Access to Academic Materials for Post-Secondary Students with Print Disabilities
CONSTRUCTION AND DISSEMINATION OF THE SURVEYS
The central objective set out at the start of this research project was to gather information on the accessibility, availability, timeliness and quality of educational materials in alternate formats for post-secondary students with print disabilities. The surveys used in our research were constructed with this objective in mind. The questions were formulated to help NEADS identify gaps in the process of producing alternate formats for students. They were also designed to allow respondents to suggest ways in which the process could be improved; thus informing recommendations meant to streamline the delivery and improve the quality of these materials.
The project was developed by the National Educational Association of Disabled Students in close consultation with the Council on Access to Information for Print Disabled Canadians and the Learning Disabilities Association of Canada. Other partner groups were then invited to join a steering committee. In consultation with the NEADS board of directors and steering committee it was decided to start developing the Access to Academic Materials surveys in the Winter of 2004. The goals of the project were to understand the current state of alternate format production in Canada and the opinions of students and service providers regarding the standards, quality, and levels of effectiveness of the various technologies and services for students with print disabilities in post-secondary institutions in Canada. NEADS hired a consultant, Dr. Liam Kilmurray, to construct the surveys and to produce a statistical package for their analysis. The surveys for this project built upon the 1999 NEADS Survey, Working Towards A Co-ordinated National Approach to Services, Accommodations and Policies for Post-Secondary Students with Disabilities: Ensuring Access to Higher Education and Career Training, but focused specifically on students with print disabilities. The steering committee would aid in the construction of the survey. The membership of this steering committee represents a core of expertise in the area of library services and alternate formats and technologies. It includes representation from students with disabilities, service providers, and consists of stakeholder organizations. The steering committee provided invaluable advice regarding the construction of the project surveys.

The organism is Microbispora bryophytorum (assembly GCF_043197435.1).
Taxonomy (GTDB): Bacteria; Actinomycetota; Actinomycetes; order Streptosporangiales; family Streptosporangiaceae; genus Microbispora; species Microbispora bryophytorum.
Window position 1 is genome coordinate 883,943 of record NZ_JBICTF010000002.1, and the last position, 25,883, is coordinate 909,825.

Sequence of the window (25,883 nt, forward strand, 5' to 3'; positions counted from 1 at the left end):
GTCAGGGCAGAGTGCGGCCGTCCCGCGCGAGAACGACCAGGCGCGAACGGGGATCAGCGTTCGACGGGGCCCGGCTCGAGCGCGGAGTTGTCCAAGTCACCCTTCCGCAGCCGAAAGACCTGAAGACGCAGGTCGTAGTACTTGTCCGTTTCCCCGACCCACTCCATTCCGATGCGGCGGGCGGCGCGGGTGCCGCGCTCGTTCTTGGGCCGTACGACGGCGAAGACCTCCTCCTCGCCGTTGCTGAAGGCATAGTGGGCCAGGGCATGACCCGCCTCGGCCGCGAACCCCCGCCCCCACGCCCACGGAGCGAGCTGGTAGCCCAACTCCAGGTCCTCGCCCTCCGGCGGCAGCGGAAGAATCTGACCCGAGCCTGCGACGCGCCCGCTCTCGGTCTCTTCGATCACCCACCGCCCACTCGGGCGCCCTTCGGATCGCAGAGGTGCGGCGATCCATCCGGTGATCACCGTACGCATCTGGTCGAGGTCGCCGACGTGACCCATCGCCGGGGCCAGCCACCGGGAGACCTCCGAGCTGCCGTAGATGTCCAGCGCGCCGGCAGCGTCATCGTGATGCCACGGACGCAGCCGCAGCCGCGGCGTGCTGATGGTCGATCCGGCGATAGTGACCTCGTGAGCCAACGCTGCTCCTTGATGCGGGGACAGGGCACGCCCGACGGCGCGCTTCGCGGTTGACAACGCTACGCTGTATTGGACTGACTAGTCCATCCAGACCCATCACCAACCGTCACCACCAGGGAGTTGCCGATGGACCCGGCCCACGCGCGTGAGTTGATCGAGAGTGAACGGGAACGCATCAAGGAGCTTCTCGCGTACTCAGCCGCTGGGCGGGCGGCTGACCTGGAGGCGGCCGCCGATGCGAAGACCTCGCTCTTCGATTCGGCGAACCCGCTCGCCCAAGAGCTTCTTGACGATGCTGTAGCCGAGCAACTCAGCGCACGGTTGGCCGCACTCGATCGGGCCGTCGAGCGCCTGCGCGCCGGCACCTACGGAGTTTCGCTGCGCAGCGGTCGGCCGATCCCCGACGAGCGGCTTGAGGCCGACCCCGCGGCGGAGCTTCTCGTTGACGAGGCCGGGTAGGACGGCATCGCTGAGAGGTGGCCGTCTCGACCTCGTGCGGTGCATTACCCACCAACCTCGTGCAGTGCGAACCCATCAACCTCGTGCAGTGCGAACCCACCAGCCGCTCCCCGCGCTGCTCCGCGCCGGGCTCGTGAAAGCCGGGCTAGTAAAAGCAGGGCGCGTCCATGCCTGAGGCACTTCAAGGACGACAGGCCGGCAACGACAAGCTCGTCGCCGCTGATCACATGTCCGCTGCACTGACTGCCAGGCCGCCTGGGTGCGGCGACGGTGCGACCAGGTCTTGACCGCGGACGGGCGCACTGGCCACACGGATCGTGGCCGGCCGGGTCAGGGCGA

The steering committee met on several occasions with the national co-ordinator and the consultants to identify areas of concern and interest, and to clarify questions and definitions. It was through this process that the surveys emerged. Also invaluable in the process was an online project forum that enabled participants (the steering committee, national co-ordinator and consultants) to exchange ideas and information. An essential element in the construction of the surveys was the test piloting undertaken. Six students and five service providers participated in this aspect of the research. The surveys were completed by these people and returned with comments, and from this some changes were made and final versions of both surveys were developed. Alternate format student questionnaires were professionally produced by T-Base Communications.
Once the surveys were finalized, the NEADS list of disability service providers at post-secondary institutions was utilized to contact schools with regard to participation in the project research. The contact person at the various institutions (usually the service provider, occasionally the librarian) was telephoned and asked to provide the numbers of students with print disabilities at their institution. The contact person was also asked to provide the numbers of particular formats that they would like to receive the survey in. For example, they were asked to state how many Braille, large print, diskette, or cassette tape versions of the survey they would need. From this, and after a round of follow up phone calls and contacts, the numbers of various formats for the surveys were collated and a master list was constructed from which the surveys would be mailed out.
Over a period of several weeks, staff at the NEADS office at Carleton University organized a mass mail-out of surveys to various institutions. The objective in the initial phone-around was to enlist the participation of service providers at the schools to complete the service provider questionnaire and to ask them to distribute student surveys to those students with print disabilities registered at their offices. Students and service providers were asked to complete the survey within one week of receiving it. Further, online versions of both surveys was also constructed and made available through the NEADS website.
While waiting for the surveys were to be returned, the process of constructing the statistical files for eventual analysis of the data proceeded. The program SPSS was chosen as the main method with which to enter and analyze the data. Once the surveys were returned, the data was entered, and the consultant constructed several presentations of preliminary data to iron out any discrepancies that emerged. The final leg of the journey was the production of a final report, in which the statistical data would be represented in chart and graph format and the ‘open-ended’ and commentary information were analyzed and used to complement the statistical findings of the final report.